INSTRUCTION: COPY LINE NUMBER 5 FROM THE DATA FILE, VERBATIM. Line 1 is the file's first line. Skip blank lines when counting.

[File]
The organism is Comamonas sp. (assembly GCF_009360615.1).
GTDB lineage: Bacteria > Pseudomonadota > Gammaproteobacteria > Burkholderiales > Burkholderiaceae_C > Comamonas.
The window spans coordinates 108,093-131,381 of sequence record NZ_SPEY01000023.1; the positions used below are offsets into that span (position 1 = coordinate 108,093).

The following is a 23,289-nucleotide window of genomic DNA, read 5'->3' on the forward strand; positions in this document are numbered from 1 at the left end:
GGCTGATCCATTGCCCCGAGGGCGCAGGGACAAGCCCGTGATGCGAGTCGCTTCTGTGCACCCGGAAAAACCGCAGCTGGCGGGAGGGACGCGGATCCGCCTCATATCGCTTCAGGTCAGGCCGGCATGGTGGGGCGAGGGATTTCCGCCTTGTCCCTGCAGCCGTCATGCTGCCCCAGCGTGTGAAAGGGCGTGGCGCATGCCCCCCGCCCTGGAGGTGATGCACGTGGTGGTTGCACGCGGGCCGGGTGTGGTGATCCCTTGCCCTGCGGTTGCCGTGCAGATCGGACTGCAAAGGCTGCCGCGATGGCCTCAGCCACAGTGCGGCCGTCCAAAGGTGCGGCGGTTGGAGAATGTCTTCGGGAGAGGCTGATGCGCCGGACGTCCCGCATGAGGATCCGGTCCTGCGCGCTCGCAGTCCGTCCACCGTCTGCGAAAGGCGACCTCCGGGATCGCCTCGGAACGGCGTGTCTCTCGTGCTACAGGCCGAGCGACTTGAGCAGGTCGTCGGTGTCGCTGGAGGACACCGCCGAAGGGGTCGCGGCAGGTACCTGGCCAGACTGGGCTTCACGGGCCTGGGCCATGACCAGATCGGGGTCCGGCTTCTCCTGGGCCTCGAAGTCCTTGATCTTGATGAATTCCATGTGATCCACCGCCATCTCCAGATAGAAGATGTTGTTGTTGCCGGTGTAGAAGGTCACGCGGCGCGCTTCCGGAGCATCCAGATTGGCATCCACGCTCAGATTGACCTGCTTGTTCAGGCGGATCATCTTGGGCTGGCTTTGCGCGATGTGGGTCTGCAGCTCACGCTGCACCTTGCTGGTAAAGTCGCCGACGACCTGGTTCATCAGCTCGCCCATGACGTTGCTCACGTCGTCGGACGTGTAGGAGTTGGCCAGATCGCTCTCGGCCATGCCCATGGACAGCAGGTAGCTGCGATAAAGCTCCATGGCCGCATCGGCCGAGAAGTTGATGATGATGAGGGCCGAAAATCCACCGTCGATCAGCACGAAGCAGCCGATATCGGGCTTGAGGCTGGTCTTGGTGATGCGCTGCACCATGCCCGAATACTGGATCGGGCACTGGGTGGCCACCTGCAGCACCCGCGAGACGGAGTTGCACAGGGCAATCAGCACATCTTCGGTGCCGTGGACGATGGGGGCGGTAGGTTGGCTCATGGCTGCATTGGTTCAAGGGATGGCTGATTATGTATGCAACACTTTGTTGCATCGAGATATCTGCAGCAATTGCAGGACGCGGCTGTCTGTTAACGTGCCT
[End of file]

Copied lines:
GGCTGATCCATTGCCCCGAGGGCGCAGGGACAAGCCCGTGATGCGAGTCGCTTCTGTGCACCCGGAAAAACCGCAGCTGGCGGGAGGGACGCGGATCCGCCTCATATCGCTTCAGGTCAGGCCGGCATGGTGGGGCGAGGGATTTCCGCCTTGTCCCTGCAGCCGTCATGCTGCCCCAGCGTGTGAAAGGGCGTGGCGCATGCCCCCCGCCCTGGAGGTGATGCACGTGGTGGTTGCACGCGGGCCGGGTGTGGTGATCCCTTGCCCTGCGGTTGCCGTGCAGATCGGACTGCAAAGGCTGCCGCGATGGCCTCAGCCACAGTGCGGCCGTCCAAAGGTGCGGCGGTTGGAGAATGTCTTCGGGAGAGGCTGATGCGCCGGACGTCCCGCATGAGGATCCGGTCCTGCGCGCTCGCAGTCCGTCCACCGTCTGCGAAAGGCGACCTCCGGGATCGCCTCGGAACGGCGTGTCTCTCGTGCTACAGGCCGAGCGACTTGAGCAGGTCGTCGGTGTCGCTGGAGGACACCGCCGAAGGGGTCGCGGCAGGTACCTGGCCAGACTGGGCTTCACGGGCCTGGGCCATGACCAGATCGGGGTCCGGCTTCTCCTGGGCCTCGAAGTCCTTGATCTTGATGAATTCCATGTGATCCACCGCCATCTCCAGATAGAAGATGTTGTTGTTGCCGGTGTAGAAGGTCACGCGGCGCGCTTCCGGAGCATCCAGATTGGCATCCACGCTCAGATTGACCTGCTTGTTCAGGCGGATCATCTTGGGCTGGCTTTGCGCGATGTGGGTCTGCAGCTCACGCTGCACCTTGCTGGTAAAGTCGCCGACGACCTGGTTCATCAGCTCGCCCATGACGTTGCTCACGTCGTCGGACGTGTAGGAGTTGGCCAGATCGCTCTCGGCCATGCCCATGGACAGCAGGTAGCTGCGATAAAGCTCCATGGCCGCATCGGCCGAGAAGTTGATGATGATGAGGGCCGAAAATCCACCGTCGATCAGCACGAAGCAGCCGATATCGGGCTTGAGGCTGGTCTTGGTGATGCGCTGCACCATGCCCGAATACTGGATCGGGCACTGGGTGGCCACCTGCAGCACCCGCGAGACGGAGTTGCACAGGGCAATCAGCACATCTTCGGTGCCGTGGACGATGGGGGCGGTAGGTTGGCTCATGGCTGCATTGGTTCAAGGGATGGCTGATTATGTATGCAACACTTTGTTGCATCGAGATATCTGCAGCAATTGCAGGACGCGGCTGTCTGTTAACGTGCCT